Developmental Cancer Therapeutics Research Program

Developmental Cancer Therapeutics program themesThe Developmental Cancer Therapeutics Research Program at Hollings Cancer Center focuses on discovering and characterizing important cancer-specific metabolic and stress pathways, identifying novel therapeutic agents, and translating mechanism-based discoveries into effective cancer therapies. Cancer-specific metabolic networks and stress pathways provide unique targets for diagnostic or prognostic biomarker discovery and for therapeutic intervention.

These goals are realized through a multi-level approach that includes monthly program meetings, program-specific seminars, transdisciplinary research teams, intramural funding and training opportunities, investments in existing and new shared resources and targeted recruitment of faculty.

The program consists of 30 basic and clinical scientists drawn from nine departments distributed across MUSC’s colleges of Medicine and Pharmacy.

Thematically, it is organized around these aims:

  • Lipid signaling and metabolism: To identify alterations in cancer-specific sphingolipid, prostaglandin, and glycolipid metabolic pathways, and to develop therapeutic strategies that target these pathways
  • Cancer stress response pathways: To identify the mechanisms whereby oxidative stress, mitochondrial function/bioenergetics, and kinase-mediated cellular signaling regulate tumor cell biology
  • Drug development and clinical trials: To develop anti-cancer drugs and conduct early-phase clinical trials that are relevant to the state’s population and that complement ongoing scientific programs at Hollings Cancer Center

Program Co-Leader

Michael  B. Lilly, M.D.

Michael B. Lilly, M.D.

Professor of Medicine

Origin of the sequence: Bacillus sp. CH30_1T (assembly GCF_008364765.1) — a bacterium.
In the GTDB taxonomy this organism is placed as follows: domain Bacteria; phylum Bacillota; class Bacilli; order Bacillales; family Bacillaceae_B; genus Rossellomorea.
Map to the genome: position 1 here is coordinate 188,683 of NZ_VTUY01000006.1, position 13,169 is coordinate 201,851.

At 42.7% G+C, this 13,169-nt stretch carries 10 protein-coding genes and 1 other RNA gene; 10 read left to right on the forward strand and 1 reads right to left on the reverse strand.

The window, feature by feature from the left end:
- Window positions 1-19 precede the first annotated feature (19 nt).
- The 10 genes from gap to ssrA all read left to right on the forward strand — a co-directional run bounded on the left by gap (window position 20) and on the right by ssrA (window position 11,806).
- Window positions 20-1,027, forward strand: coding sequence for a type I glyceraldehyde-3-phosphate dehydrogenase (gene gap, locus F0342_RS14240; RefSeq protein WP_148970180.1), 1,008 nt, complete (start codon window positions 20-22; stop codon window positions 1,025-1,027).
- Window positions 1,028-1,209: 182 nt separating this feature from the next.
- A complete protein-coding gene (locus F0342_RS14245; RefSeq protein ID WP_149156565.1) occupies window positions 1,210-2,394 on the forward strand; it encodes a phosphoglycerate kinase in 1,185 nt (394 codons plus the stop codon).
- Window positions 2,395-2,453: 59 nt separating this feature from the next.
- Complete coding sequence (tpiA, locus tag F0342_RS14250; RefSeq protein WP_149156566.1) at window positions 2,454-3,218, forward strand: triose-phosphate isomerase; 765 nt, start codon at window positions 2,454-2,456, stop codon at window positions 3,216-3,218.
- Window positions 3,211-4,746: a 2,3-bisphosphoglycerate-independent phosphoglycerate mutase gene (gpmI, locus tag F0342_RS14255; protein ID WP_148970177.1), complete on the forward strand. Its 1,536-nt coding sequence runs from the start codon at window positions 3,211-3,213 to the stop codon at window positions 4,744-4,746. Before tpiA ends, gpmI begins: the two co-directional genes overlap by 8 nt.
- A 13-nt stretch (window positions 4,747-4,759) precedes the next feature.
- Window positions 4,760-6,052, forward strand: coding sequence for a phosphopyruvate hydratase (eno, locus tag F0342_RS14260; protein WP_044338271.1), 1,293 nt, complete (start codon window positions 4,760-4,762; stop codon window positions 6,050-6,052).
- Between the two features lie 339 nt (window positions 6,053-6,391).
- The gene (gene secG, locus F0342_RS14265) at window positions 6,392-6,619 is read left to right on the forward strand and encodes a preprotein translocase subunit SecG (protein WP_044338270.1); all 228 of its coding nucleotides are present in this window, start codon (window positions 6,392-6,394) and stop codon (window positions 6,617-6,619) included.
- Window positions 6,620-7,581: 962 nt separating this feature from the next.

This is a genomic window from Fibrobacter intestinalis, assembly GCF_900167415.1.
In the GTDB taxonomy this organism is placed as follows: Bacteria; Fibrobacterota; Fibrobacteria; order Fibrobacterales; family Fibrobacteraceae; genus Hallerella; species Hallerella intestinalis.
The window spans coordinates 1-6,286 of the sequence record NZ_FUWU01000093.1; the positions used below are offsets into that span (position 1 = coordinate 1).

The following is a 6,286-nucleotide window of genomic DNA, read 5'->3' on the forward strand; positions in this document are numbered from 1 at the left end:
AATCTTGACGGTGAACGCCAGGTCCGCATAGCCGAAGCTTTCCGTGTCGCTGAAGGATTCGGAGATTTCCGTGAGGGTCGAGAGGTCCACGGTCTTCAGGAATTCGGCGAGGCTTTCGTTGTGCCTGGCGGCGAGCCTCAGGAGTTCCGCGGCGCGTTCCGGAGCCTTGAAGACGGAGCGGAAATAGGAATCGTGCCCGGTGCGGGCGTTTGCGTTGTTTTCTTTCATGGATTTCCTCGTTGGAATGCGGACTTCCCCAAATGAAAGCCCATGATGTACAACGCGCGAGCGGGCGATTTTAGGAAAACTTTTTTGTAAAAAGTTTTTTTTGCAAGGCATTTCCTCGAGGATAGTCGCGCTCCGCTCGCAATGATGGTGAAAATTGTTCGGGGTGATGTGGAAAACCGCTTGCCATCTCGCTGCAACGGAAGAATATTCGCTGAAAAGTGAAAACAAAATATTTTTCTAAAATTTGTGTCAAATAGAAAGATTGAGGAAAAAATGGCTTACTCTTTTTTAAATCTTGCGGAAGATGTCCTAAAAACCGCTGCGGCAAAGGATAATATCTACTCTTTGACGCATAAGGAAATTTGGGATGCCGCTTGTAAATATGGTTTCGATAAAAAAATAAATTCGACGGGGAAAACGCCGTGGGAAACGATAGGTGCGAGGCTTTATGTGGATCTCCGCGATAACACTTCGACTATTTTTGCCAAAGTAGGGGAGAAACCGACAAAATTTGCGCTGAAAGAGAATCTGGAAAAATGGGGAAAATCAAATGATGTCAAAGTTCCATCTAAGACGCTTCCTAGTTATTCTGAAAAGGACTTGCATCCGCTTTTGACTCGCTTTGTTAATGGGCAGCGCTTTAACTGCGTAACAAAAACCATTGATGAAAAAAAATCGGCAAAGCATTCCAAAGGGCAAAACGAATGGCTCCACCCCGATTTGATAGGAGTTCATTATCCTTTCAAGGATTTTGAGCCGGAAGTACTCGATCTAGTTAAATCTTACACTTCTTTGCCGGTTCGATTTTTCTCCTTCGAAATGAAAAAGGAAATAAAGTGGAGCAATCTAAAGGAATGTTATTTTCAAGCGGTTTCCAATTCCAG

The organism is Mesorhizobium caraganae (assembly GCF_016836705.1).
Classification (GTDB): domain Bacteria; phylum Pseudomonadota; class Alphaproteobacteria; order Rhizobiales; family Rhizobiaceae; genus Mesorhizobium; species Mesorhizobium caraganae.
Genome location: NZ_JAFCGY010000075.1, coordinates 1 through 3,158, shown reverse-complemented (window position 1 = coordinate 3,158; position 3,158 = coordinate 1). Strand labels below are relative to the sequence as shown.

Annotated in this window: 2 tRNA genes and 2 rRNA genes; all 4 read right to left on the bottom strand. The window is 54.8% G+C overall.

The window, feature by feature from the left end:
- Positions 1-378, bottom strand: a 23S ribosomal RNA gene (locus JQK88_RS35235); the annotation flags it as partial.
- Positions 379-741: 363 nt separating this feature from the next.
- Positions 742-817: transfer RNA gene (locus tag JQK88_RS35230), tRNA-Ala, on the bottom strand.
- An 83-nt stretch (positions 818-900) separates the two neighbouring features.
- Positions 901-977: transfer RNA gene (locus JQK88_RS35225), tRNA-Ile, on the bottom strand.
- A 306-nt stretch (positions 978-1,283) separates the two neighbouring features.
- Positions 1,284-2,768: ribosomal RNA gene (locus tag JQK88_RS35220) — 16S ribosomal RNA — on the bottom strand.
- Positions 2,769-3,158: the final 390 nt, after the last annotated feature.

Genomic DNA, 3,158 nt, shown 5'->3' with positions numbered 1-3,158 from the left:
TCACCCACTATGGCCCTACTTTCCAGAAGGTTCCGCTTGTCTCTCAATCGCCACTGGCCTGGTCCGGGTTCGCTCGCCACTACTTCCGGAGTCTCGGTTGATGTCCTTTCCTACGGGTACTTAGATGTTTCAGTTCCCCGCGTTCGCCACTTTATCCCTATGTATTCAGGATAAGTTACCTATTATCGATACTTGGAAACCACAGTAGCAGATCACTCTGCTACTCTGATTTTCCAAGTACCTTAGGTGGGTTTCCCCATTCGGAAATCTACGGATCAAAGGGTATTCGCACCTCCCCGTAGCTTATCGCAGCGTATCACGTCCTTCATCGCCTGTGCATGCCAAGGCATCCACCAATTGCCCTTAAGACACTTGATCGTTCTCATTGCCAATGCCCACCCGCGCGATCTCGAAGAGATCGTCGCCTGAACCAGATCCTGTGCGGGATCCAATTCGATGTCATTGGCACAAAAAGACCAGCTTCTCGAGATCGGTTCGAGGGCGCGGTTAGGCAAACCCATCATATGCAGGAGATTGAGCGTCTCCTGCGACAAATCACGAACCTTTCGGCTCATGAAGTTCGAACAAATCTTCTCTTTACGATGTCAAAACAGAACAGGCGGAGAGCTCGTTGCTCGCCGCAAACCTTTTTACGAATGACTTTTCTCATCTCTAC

College of Medicine

Academic Focus

  • Genitourinary malignancies
  • Acute leukemia

 Research Profile

Program Co-Leader

Dr. Ogretmen

Besim Ogretmen, Ph.D.

Professor of Biochemistry & Molecular Biology

College of Medicine

Academic Focus

  • Sphingolipid metabolism; Lipid signaling
  • Cancer cell death pathways
  • Mechanisms of cancer therapeutics

 Research Profile

Featured Research

Besim Ogretmen, Ph.D.

What does hair loss have to teach us about cancer metastasis?

An innovative study looking at hair loss in a preclinical model reveals clues to how cancer spreads in a recent issue of Science Signaling.

Researchers at the Medical University of South Carolina (MUSC) have identified one mechanism that regulates signaling events leading to cell migration and metastasis, showing that primary cilia act as a focal point to transmit growth signals. They also identified a specific ceramide species (produced by ceramide synthase 4 [CerS4]) that disrupts the ability of cells to form this focal point.

Additional Research Programs

Shared Resources

To ensure cancer investigators have access to specialized technology and research services, the Hollings Cancer Center supports shared resources that are efficient, cost-effective and provide the latest industry standards for enhanced scientific productivity.

Shared Resources

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